Forty-five-years ago tomorrow (July 20th, 1969), Neil Armstrong became the first human to step onto the moon, with his poignant and profound proclamation, “That’s one small step for a man, one giant leap for mankind”. Who was Neil Armstrong and why was he chosen to be the first?
Neil Armstrong was not chosen to be the first man on the moon, per se. The actual Apollo mission was unknown. In fact, had it not been for the fire on board Apollo 1 in 1967, Gus Grissom would have been the first commander chosen to step onto the moon. Instead, it wound up being the crew from Apollo 11 to reach the moon surface first.
It took four days for the spaceship to land on the moon after taking off. Six hours after landing, they opened the door.
The famous “One small step…” was not prepared in advance by Armstrong. He had many people suggesting lines for him, but he ignored them. He thought it would be unwise to prepare the celebration before the complicated task was successfully performed.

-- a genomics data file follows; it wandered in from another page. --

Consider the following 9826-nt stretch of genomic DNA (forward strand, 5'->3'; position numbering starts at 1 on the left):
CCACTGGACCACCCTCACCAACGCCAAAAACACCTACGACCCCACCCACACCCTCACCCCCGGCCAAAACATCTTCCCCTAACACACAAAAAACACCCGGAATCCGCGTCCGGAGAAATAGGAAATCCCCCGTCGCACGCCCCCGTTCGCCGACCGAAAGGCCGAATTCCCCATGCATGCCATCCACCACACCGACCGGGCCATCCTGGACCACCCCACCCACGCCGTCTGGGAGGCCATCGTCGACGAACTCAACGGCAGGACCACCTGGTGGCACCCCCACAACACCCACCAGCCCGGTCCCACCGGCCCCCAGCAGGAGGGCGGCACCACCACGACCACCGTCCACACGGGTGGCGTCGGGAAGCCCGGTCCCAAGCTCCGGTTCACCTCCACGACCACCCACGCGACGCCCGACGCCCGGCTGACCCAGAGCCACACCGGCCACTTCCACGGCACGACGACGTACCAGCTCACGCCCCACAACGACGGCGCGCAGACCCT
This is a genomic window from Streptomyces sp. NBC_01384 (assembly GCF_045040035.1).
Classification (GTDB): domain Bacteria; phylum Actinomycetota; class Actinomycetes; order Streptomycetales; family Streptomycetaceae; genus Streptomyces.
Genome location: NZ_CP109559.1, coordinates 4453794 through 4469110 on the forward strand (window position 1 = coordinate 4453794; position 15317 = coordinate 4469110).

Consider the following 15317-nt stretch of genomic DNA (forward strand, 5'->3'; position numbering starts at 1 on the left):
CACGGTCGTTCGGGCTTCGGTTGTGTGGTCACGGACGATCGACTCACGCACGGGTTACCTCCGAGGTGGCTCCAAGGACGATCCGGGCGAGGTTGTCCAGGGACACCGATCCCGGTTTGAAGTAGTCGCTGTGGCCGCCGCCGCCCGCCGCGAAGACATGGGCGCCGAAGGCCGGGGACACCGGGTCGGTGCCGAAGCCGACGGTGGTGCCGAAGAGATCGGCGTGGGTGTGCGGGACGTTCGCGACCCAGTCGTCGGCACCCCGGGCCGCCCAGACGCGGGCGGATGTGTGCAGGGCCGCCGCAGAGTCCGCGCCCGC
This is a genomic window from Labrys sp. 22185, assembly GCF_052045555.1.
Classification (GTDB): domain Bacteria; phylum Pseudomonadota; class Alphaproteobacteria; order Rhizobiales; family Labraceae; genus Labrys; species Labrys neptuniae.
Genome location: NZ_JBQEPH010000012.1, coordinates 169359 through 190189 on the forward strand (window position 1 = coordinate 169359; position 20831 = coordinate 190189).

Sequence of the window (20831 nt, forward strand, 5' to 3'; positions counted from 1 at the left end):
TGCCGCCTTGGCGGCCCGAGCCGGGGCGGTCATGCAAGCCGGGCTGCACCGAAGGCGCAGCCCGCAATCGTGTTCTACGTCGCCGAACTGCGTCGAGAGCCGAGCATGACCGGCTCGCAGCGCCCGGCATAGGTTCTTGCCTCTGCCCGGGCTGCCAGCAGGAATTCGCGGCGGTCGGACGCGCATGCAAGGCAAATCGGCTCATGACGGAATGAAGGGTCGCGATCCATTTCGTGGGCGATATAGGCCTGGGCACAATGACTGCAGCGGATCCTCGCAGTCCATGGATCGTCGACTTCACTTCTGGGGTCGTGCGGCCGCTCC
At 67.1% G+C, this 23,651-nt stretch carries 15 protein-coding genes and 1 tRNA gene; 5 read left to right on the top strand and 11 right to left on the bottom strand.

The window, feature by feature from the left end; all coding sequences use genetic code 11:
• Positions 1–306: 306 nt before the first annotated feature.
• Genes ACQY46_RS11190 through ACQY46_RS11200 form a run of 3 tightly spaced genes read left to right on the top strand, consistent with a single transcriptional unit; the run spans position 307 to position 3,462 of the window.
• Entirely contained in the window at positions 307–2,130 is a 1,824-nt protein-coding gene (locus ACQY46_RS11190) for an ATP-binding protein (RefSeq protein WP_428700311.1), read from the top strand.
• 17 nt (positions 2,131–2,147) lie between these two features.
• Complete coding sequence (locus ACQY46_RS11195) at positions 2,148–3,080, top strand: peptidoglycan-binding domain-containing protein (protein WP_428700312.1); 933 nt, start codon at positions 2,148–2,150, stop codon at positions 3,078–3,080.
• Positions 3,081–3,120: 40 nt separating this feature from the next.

It was that humble Ohio personality that led NASA to pick Armstrong to be the first out of the capsule. In a secret NASA meeting, they felt that Buzz Aldrin’s ego was too big to make him the ambassador to the world.
They seem to have been correct.
There are no still photos of Neil Armstrong on the moon or stepping out of the craft because Buzz Aldrin, the man with the camera, did not take any. In contrast, all of the photos we have are of Buzz Aldrin, taken by the selfless Neil Armstrong. To this day, Buzz Aldrin’s ego is on display, with his facelift and cameo appearances in movies.
In contrast, Neil Armstrong spent the rest of his life out of the limelight, teaching aerospace classes at the University of Cincinnati. He also dabbled in the corporate spokesman business.
The Apollo astronauts were a rare breed of the healthiest and smartest people the United States government could find. All three Apollo 11 crew members would be alive today, in their 80′s, if it were not for a surgeon somewhere who screwed up and killed Neil Armstrong with an unnecessary coronary artery bypass operation (the surgery has not been shown to prolong life in patients like Mr. Armstrong). He survived interstellar space debris, radiation, and the chance of mechanical malfunction ala Apollo 13, but Neil Armstrong was eventually brought down by the American healthcare system.